Pure Physio Blog

Pain, Set & Match: Common Tennis Injuries

Published on
21 Jan 2016

Common tennis injuries

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The Australian tennis season is in full flight, with the Australian Open Grand Slam in full flight. As the temperature rises and we hit the hottest peak of Australia’s summer, it seems that tennis fever seems to grip the nation with a similar kind of ferocity.

Luckily, “tennis fever” isn’t the kind of affliction that will keep you from having a hit down at the local nets.

Unfortunately though, there are a range of injuries and issues that are likely to leave you caught up in some trouble on the court. Especially if it’s been a while since your last hit.

Tennis demands aerobic fitness, power, speed and agility. Injuries are common among athletes as they stretch their bodies to the limit in an aim to achieve the winning edge.

The key to avoiding many of these problems is understanding how – and why – they occur. Let’s take a look at some common tennis injuries and how you can keep your game from faulting.

Remember, if any of these seem familiar, an appointment with one of our physiotherapists can have you back with the racquet in hand. And, in far greater comfort.

Repetition: a common cause of discomfort

Many of the injuries we see in the clinic at this time of year are due to overuse of essential muscle groups and joints, with the remainder caused by specific trauma or acute in-game incidents. Overuse injuries will usually affect the ankles, knees and hips. This is often due to the repeated pivoting and quick changing of direction that’s required when playing on a hard surface – the ball moves faster, so you have to as well.

Elsewhere, the high repetition, velocity and consistent reliance on relatively small muscles groups used in swinging a racquet means that shoulder, wrist and elbow injuries are also a common issue. Overhead strokes used in service and smash-shots can lead to irritation around the shoulder joint, with tendon, muscular, bursa and joint surfaces potentially contributing to discomfort.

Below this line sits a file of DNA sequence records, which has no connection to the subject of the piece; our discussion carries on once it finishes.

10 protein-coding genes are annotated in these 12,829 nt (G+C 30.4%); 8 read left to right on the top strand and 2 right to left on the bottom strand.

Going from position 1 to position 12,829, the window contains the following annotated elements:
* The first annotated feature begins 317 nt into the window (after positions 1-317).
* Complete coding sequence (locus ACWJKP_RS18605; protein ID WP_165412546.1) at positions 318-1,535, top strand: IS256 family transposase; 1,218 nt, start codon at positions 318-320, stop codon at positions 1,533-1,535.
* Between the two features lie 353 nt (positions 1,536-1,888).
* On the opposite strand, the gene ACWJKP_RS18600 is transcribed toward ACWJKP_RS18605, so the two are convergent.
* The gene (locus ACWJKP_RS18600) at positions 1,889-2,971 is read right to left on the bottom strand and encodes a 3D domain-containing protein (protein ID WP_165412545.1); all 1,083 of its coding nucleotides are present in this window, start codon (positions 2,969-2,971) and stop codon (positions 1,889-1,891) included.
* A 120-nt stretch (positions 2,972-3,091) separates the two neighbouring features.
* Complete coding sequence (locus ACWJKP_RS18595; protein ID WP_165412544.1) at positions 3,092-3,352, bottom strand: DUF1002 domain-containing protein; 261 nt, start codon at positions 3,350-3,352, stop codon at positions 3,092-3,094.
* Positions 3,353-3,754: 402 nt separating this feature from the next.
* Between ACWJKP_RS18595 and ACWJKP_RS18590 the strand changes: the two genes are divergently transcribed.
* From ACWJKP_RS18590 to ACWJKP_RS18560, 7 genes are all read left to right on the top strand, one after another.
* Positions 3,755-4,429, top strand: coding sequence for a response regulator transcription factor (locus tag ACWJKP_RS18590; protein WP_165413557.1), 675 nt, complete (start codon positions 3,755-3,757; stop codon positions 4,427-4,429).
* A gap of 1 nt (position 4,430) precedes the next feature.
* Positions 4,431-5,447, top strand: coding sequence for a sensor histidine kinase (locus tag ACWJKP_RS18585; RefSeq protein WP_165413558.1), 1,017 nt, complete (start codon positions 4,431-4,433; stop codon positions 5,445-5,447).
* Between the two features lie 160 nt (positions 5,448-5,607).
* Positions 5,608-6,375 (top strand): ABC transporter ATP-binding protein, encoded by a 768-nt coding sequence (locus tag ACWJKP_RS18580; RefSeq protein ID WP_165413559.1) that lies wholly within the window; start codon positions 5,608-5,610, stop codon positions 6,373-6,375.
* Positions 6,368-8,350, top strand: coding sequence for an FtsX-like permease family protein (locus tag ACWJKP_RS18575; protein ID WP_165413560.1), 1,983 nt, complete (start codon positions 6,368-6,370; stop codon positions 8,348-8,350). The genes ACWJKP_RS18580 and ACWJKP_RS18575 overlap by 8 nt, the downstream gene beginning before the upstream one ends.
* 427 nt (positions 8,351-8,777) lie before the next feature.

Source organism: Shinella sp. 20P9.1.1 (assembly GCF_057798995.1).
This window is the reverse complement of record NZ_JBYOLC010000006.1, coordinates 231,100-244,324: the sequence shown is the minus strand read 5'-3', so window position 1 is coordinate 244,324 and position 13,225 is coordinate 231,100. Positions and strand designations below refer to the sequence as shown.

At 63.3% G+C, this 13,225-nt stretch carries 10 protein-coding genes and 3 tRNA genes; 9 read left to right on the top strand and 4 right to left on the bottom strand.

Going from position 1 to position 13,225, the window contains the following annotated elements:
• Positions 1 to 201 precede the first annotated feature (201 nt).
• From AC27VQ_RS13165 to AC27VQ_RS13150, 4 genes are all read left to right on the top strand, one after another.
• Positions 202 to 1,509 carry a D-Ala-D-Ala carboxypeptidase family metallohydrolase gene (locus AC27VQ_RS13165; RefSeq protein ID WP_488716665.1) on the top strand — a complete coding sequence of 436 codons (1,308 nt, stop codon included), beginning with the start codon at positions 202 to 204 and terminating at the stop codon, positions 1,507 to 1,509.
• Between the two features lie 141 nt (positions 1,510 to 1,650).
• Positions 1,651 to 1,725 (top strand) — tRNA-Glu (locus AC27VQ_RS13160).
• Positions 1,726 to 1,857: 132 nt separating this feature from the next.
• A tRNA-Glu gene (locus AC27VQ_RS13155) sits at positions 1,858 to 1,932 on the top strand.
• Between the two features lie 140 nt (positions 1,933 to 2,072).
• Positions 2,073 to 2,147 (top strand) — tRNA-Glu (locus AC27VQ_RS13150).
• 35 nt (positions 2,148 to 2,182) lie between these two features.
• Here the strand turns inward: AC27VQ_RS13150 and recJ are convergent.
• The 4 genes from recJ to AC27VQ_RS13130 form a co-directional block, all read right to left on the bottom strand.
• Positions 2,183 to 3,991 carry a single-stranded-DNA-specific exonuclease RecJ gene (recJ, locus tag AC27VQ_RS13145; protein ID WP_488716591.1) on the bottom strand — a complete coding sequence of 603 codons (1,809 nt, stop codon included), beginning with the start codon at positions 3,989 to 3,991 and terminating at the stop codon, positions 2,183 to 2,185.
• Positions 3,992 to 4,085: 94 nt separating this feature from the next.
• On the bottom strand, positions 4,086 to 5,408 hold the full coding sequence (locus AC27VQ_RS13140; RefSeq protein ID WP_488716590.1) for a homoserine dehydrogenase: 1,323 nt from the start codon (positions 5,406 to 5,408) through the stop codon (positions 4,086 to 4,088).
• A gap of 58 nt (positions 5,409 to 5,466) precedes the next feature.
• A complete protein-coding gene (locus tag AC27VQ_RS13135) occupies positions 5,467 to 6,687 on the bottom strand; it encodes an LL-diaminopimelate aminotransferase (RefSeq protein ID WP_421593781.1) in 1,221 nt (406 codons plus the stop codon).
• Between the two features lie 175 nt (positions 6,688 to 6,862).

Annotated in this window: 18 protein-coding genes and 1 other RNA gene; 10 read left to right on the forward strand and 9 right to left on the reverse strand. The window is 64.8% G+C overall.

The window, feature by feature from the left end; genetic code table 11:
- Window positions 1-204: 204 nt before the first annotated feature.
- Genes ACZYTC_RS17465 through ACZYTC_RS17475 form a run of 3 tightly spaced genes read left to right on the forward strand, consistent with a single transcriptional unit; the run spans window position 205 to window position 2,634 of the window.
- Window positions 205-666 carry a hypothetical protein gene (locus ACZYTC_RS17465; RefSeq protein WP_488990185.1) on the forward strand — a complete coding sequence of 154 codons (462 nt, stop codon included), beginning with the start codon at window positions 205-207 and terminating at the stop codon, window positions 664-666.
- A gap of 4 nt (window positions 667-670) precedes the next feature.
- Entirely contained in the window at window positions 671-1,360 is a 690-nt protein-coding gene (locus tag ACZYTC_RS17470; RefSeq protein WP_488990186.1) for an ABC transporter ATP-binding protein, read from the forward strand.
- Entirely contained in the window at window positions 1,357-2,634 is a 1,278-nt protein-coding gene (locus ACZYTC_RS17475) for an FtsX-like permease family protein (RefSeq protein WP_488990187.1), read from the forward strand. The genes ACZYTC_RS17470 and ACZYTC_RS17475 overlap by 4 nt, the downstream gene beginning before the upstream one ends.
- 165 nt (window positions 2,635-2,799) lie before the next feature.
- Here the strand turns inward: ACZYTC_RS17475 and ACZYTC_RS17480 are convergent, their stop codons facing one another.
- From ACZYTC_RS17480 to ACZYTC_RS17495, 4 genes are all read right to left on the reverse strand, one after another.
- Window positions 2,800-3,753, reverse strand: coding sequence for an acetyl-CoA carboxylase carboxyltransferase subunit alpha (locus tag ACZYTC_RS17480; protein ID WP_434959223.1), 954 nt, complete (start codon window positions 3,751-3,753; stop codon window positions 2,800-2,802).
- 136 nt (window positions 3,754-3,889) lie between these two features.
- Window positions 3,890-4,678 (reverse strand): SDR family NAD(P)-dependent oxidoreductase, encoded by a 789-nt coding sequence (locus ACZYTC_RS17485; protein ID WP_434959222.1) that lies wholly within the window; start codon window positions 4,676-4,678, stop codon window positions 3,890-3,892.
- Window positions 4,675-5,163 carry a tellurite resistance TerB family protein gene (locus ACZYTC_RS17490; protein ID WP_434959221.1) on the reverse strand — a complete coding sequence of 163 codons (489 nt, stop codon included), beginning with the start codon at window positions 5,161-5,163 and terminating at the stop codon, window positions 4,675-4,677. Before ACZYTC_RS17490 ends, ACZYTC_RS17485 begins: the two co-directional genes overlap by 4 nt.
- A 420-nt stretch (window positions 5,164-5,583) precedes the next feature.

The dreaded “tennis elbow”

Lateral epicondylitis, or “tennis elbow” as it’s known down at the local club, has to be one of the most well-known and storied of the common tennis injuries. It is caused by inflammation of forearm tendons where they insert into the outer aspect of the elbow.

Excessive gripping activities such as tennis cause damage to the tendon tissue. It is estimated that 40% of tennis players experience tennis elbow – hence its name. However, the condition is common in any activity that requires repeated loading tasks such as hammering, weightlifting or driving.

General issues

Muscle strains and stress factors plagues athletes of almost every sport, and tennis players are no exception. Significantly increased playing times are a common cause of stress fractures – when your muscles tire from overexertion, then more stress is placed on other areas of your physiological structure. So if you’ve gone from playing six games to six sets, it could present as an issue.

Muscle strains are usually the result of quick, sudden moves. They can be treated with the RICE principle: rest, ice, compression and elevation. For a more serious strain or a tear, book an appointment with one of our team members for more specialised treatment.

How can a physio help?

Many of the tennis injuries we see in clinic can be prevented by engaging in specific exercises for muscle strength, mobility and endurance.

For example, recent research suggests that isometric exercises are the most effective treatment techniques for the early stages of an acute and painful tennis elbow.

Isometric exercises involve the contraction of the muscle without muscle shortening or elongation therefore they are able to provide “strain.” Strain is important for helping build load tolerance without pain or fatiguing the muscles.

In most cases, analysing and improving technique can also be a factor in mitigating the incidence of these kinds of issues.

A certain level of joint soreness is often associated with playing tennis, but that shouldn’t be the case. When playing tennis, the key biomechanical chain starting at the pelvis and trunk should ideally work in conjunction with the shoulder blade. This provides a stable base for the upper limb to move from, ensuring that individual joints aren’t overused or overloaded.

With the right guidance (from coaches and trainers where necessary), our physiotherapists can improve your technique, mobility, strength and racquet control. In turn, you should improve your stability, power production and muscle efficiency.

So what are you waiting for? If you’re serious about your tennis, book an appointment with one of our specialists today and you’ll be making clear net gains in no time.

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